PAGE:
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High-Tech curriculum fuels Stark State enrollment boom

Stark State College. Photos by Bob Perkoski and submitted
Stark State College. Photos by Bob Perkoski and submitted

The future looks bright for Stark State College of Technology. Despite -- or perhaps because account of -- the economic downturn, area students are beating a path to the Stark County college's door. Not only is enrollment up, but it's up BIG. 

Between 2000 and 2009 enrollment at Stark State has shot up a remarkable 169 percent. That's nearly 2.7 times more students than there were only nine years earlier. In absolute numbers, student population climbed from 4,691 to 12,610. Total enrollment for all Ohio community colleges rose a healthy 44 percent in the same nine-year period, and enrollment at Ohio's public colleges and universities rose a more modest 25 percent.

The bottom line: Stark State has outgrown all other state colleges and universities over the last ten years.

Education for a new workforce

"The enrollment gains at Stark State are great news because it shows people are recognizing the value of education," says Byron White, Vice Chancellor for Economic Advancement, Ohio Board of Regents. "Stark State's curriculum is well aligned with the workforce needs of businesses in that region. The institution has a tremendous history of building relationships with the private sector, and students there are being trained to fill those emerging jobs."

Last year (2008-09) the college's enrollment increased a whopping 33 percent, and preliminary data from the Ohio Board of Regents show the boom isn't over, with enrollment soaring nearly 19 percent between Fall '09 and Fall '10. The number of Stark State students has swelled from 12,485 to 14,834.

A three-story, 42,000-square-foot Business and Entrepreneurial Center will help to accommodate the school's growing business programs, and there's a new Automotive Center in downtown Canton. Since 2004, the college has spent about $30 million on construction and renovation of facilities.

"The first reality is that we need a more highly educated workforce…the fact that our residents are pursuing education, beyond high school, is a plus for the state economically…our residents are going to need those higher levels of education to fulfill the demands of a knowledge-based, global, high-tech economy," says White.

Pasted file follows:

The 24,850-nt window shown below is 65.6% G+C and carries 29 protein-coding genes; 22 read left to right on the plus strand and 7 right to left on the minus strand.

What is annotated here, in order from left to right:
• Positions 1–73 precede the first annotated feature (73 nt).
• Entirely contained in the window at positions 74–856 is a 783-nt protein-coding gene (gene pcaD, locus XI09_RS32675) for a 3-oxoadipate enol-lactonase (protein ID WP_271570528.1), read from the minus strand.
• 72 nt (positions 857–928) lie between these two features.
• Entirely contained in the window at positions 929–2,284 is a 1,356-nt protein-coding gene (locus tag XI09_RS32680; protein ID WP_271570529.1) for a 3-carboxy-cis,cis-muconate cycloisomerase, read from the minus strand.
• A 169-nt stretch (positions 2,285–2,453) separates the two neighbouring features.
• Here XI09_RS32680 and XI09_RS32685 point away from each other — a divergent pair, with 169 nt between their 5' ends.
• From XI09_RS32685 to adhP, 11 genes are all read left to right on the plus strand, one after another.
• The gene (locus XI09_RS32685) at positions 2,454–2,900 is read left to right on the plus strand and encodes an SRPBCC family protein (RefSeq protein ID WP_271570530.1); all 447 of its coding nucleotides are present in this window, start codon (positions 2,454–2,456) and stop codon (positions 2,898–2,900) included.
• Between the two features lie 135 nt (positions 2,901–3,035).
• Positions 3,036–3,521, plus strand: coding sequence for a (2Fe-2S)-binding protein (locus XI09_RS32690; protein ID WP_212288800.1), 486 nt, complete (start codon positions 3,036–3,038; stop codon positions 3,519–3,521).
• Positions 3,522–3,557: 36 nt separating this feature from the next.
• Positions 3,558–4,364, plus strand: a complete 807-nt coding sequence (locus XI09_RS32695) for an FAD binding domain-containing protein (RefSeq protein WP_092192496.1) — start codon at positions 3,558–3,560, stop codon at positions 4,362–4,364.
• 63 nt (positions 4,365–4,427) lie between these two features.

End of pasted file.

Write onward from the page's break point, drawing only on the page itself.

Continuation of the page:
Corporate partnerships

The Ohio Third Frontier Commission and Advisory Board recently approved $2.1 million in funding for the Wind Energy Research and Development Center at Stark State College of Technology. The 12,000-square-foot facility, to be operated by the Timken Company, will make it possible to assemble and test full-scale bearing systems under real-world application weight loads and environmental conditions.

Ohio Third Frontier, Timken, and Stark State College of Technology will invest more than $8 million in the project, which is expected to create 57 temporary construction jobs and eight permanent positions. Additional phases could involve prototyping and manufacturing. A $1.5 million loan from the Ohio Air Quality Development Authority's advanced energy jobs stimulus program will have to be repaid.

A $1.23 million grant from Ohio Third Frontier will pay for equipment and construction of the center, while Timken, a producer of highly engineered anti-friction bearings, will receive $900,000 for the center's development.

Powering Up

In 2006, Stark State completed construction of a $4.7 million Fuel Cell Prototyping Center. The Center assists companies in pre-commercialization prototyping and demonstration. Rolls-Royce Fuel Cell Systems (US) Inc., the center's exclusive tenant, chose Canton for its North American headquarters in 2007. The Prototyping Center was a major factor in that decision.

Stark State offers a fuel cell technology option, one-year technical certificate, certificate of competency, and scholarship as part of its mechanical engineering program. The option incorporates mechanical, electrical, and chemical technologies that focus on alternative energy sources, especially fuel cell technology. Cheryl Rice, the college's VP for Enrollment, says students are developing a fuel cell so powerful it could satisfy the energy needs of the entire campus.

Filling a Need

"We're looking to meet the needs of our students, our employers, and our community," Rice says. "We work to align our curriculum with the needs of the employers in the region."

Other programs are also enjoying increased enrollment.

"Information Technology is very popular," Rice says. "All of our Healthcare programs are in strong demand. Our Business Entrepreneurship program is very effective, and the automotive program is also strong. We offer career enhancement certificates, or stackable certificates, which are short-term. Someone who already has a bachelor's or master's degree can add a certificate to broaden their skills and certify proficiencies that their employer values." 

"Stackable" certificates can be applied toward a second degree.

Rice, who attributes increased enrollment to the growting demand for more highly skilled employees, says prospective employers like workers who have developed themselves professionally and invested in themselves.

"Stark State helps us to meet that need. The course offerings provide opportunity for employment -- for sustainable employment."

Rice says, in the end, that's the role of colleges like Stark State.

"Anytime an institution responds to the technological workforce needs of the private sector, it's important; it sends a message that our colleges are in line with business needs in our state. To the degree that institutions do that we know it's going to drive economic growth. Businesses like Rolls Royce and others are looking for educational partners." 

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